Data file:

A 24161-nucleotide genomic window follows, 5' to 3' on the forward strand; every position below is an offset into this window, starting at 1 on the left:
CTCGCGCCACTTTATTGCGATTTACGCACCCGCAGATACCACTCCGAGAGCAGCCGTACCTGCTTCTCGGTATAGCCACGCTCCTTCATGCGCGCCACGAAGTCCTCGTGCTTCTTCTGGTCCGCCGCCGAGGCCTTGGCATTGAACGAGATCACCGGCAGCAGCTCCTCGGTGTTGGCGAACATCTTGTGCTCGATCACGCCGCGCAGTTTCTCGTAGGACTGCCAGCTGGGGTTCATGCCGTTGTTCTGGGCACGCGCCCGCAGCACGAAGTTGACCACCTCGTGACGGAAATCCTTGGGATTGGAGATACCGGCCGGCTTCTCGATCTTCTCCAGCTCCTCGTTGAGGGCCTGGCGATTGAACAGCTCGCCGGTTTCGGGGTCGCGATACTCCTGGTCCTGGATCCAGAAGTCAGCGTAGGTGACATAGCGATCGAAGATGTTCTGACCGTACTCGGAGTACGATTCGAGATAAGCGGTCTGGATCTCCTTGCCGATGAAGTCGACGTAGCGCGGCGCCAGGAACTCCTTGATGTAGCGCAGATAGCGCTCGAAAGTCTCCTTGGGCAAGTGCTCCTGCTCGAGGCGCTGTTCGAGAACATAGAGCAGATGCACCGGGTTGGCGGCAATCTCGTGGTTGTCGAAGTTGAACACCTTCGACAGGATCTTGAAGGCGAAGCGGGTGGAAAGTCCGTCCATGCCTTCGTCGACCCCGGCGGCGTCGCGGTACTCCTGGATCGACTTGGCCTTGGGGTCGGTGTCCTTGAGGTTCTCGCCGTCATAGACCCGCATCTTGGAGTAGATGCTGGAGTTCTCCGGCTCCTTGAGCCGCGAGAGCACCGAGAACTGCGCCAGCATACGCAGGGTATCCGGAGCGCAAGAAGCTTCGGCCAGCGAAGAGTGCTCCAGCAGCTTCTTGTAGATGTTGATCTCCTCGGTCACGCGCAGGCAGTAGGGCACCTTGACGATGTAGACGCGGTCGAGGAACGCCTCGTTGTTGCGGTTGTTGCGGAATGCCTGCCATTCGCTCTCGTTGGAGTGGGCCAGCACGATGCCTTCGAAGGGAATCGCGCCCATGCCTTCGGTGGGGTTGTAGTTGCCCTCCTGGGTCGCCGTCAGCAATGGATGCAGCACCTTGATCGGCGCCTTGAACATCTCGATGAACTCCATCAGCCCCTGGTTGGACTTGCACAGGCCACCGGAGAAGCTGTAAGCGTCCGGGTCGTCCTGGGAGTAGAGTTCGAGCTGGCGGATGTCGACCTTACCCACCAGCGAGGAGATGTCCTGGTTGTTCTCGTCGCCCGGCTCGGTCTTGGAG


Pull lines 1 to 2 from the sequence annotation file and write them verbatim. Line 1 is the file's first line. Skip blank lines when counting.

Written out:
A 24161-nucleotide genomic window follows, 5' to 3' on the forward strand; every position below is an offset into this window, starting at 1 on the left:
CTCGCGCCACTTTATTGCGATTTACGCACCCGCAGATACCACTCCGAGAGCAGCCGTACCTGCTTCTCGGTATAGCCACGCTCCTTCATGCGCGCCACGAAGTCCTCGTGCTTCTTCTGGTCCGCCGCCGAGGCCTTGGCATTGAACGAGATCACCGGCAGCAGCTCCTCGGTGTTGGCGAACATCTTGTGCTCGATCACGCCGCGCAGTTTCTCGTAGGACTGCCAGCTGGGGTTCATGCCGTTGTTCTGGGCACGCGCCCGCAGCACGAAGTTGACCACCTCGTGACGGAAATCCTTGGGATTGGAGATACCGGCCGGCTTCTCGATCTTCTCCAGCTCCTCGTTGAGGGCCTGGCGATTGAACAGCTCGCCGGTTTCGGGGTCGCGATACTCCTGGTCCTGGATCCAGAAGTCAGCGTAGGTGACATAGCGATCGAAGATGTTCTGACCGTACTCGGAGTACGATTCGAGATAAGCGGTCTGGATCTCCTTGCCGATGAAGTCGACGTAGCGCGGCGCCAGGAACTCCTTGATGTAGCGCAGATAGCGCTCGAAAGTCTCCTTGGGCAAGTGCTCCTGCTCGAGGCGCTGTTCGAGAACATAGAGCAGATGCACCGGGTTGGCGGCAATCTCGTGGTTGTCGAAGTTGAACACCTTCGACAGGATCTTGAAGGCGAAGCGGGTGGAAAGTCCGTCCATGCCTTCGTCGACCCCGGCGGCGTCGCGGTACTCCTGGATCGACTTGGCCTTGGGGTCGGTGTCCTTGAGGTTCTCGCCGTCATAGACCCGCATCTTGGAGTAGATGCTGGAGTTCTCCGGCTCCTTGAGCCGCGAGAGCACCGAGAACTGCGCCAGCATACGCAGGGTATCCGGAGCGCAAGAAGCTTCGGCCAGCGAAGAGTGCTCCAGCAGCTTCTTGTAGATGTTGATCTCCTCGGTCACGCGCAGGCAGTAGGGCACCTTGACGATGTAGACGCGGTCGAGGAACGCCTCGTTGTTGCGGTTGTTGCGGAATGCCTGCCATTCGCTCTCGTTGGAGTGGGCCAGCACGATGCCTTCGAAGGGAATCGCGCCCATGCCTTCGGTGGGGTTGTAGTTGCCCTCCTGGGTCGCCGTCAGCAATGGATGCAGCACCTTGATCGGCGCCTTGAACATCTCGATGAACTCCATCAGCCCCTGGTTGGACTTGCACAGGCCACCGGAGAAGCTGTAAGCGTCCGGGTCGTCCTGGGAGTAGAGTTCGAGCTGGCGGATGTCGACCTTACCCACCAGCGAGGAGATGTCCTGGTTGTTCTCGTCGCCCGGCTCGGTCTTGGAG